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New publication by Bestcilia partner: nasal scrape biopsies in PCD diagnostics

Another noteworthy publication with contribution from Bestcilia partner has recently been made available to the public. Margaret Leigh (WP4, University of North Carolina, USA) has co-authored an article on nasal scrape biopsies and their efficiency in PCD diagnostics. The research team intended to assess the possibility of creating a standardized method of sampling material for transmission electron micrographs (TEM), across 7 PCD diagnostic centers in the US.

Examination of ciliary ultrastructure is one of the major diagnostic tests for PCD. The material for observation is typically obtained via a nasal or bronchial biopsy and later used to produce TEMs; this procedure, however, is not without its challenges. There is no standard method for processing tissues, which would optimally preserve the axonemal structure of cilia in the sample and thus render high-quality micrographs. The present study used a standard operating procedure (SOP) for collecting nasal scrape biopsies in the 7 American diagnostic centers and subsequent processing of the TEMs in a centralized laboratory.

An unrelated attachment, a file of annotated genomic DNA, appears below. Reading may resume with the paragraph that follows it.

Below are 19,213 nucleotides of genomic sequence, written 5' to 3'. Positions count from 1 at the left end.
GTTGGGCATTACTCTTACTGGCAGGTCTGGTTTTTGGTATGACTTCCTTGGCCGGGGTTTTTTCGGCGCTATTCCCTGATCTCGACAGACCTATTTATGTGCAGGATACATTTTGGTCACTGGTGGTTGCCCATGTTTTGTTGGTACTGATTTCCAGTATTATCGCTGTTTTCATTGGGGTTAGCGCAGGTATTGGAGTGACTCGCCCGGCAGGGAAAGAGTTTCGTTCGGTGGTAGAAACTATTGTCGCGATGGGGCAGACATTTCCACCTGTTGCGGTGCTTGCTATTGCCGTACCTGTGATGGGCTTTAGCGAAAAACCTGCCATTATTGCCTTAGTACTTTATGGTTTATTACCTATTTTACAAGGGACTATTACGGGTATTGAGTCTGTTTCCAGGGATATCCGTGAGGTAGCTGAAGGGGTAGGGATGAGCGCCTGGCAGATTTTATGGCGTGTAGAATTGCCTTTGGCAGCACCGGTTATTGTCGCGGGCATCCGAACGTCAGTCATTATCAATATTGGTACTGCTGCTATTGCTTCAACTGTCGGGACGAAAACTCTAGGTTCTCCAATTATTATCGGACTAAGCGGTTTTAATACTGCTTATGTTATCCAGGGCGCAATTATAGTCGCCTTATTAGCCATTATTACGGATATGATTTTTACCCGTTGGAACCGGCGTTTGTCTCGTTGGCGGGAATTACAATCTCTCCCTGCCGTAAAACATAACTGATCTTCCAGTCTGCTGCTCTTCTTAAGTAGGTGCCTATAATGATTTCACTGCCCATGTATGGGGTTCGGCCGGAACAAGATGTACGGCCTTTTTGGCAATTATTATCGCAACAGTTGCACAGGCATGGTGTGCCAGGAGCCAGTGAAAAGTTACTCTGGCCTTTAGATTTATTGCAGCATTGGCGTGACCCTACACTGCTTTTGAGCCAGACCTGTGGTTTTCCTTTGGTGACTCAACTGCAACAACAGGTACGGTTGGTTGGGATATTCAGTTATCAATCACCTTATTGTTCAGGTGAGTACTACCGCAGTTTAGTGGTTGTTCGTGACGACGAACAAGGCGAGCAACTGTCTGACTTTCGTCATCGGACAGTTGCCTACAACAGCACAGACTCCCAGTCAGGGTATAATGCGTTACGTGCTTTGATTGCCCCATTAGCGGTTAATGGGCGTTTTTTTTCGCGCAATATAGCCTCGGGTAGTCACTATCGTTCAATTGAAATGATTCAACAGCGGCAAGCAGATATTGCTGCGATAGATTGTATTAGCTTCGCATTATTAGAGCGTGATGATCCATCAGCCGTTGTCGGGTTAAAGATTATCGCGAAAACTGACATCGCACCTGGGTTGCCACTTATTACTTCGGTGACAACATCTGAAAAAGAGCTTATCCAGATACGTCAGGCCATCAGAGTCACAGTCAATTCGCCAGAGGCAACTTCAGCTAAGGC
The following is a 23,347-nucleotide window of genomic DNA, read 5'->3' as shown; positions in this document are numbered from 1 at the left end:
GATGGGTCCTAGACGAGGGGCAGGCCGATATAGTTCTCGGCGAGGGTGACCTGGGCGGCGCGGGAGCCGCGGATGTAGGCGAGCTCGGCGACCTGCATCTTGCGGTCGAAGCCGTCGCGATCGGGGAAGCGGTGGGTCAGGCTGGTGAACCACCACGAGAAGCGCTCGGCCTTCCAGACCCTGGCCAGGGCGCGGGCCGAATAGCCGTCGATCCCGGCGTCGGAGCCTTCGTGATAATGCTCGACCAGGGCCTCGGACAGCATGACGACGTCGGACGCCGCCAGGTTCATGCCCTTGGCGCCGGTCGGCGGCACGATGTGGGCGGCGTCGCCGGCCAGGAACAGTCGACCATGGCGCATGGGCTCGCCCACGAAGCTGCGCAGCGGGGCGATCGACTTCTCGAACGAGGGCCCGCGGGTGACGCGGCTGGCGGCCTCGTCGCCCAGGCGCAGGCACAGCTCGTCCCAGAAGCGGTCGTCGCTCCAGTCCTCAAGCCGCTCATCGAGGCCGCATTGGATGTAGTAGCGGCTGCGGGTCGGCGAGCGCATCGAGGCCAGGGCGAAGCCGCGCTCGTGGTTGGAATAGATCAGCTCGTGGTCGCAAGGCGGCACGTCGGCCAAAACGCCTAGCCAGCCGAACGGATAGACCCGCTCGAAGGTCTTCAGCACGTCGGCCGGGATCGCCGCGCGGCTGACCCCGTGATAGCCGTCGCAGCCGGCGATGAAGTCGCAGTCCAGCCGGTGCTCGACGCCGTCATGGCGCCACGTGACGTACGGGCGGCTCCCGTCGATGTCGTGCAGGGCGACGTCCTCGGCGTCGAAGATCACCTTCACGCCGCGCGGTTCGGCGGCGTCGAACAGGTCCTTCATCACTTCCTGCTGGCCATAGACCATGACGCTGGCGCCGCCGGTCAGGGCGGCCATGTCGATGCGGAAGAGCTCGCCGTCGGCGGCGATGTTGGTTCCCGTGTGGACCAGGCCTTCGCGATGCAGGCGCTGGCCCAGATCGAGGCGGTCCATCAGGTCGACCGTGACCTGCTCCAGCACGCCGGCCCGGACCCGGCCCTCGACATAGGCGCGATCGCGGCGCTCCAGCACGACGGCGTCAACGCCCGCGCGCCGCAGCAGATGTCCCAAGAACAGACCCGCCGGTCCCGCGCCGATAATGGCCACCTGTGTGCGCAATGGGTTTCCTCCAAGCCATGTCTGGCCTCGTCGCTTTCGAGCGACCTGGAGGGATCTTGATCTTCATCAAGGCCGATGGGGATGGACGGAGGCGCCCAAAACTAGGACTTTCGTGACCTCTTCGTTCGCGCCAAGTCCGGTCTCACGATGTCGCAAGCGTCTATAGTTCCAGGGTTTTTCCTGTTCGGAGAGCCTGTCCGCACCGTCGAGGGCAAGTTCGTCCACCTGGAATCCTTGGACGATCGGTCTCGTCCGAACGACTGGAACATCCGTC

The study utilized RhinoPro curettes to obtain 448 specimens from patients with suspected PCD enrolled at research sites of the Genetic Disorders of Mucociliary Clearance Consortium. As many as 88% of the samples produced good quality TEMs, which is a significant result. The proportion of adequate specimens obtained from adult patients was higher than in children. Subsequent analysis of the obtained micrographs revealed that 39% of them bore ultrastructural changes typical for PCD, e.g. defects of the central apparatus, sometimes coupled with outer and/or inner dynein arms defects.

Producing TEMs is one of the most vital stages of arriving at a PCD diagnosis. Unlike the standard bronchoscopy, nasal biopsies using RhinoPro curettes do not require the patient to be hospitalized or sedated. As shown in the present study, nasal scrape biopsies are a viable diagnostic method yielding interpretable TEM results. Crucially, they can be employed in outpatient clinics, provided that they are performed by individuals with appropriate experience and training.

Full article is available here.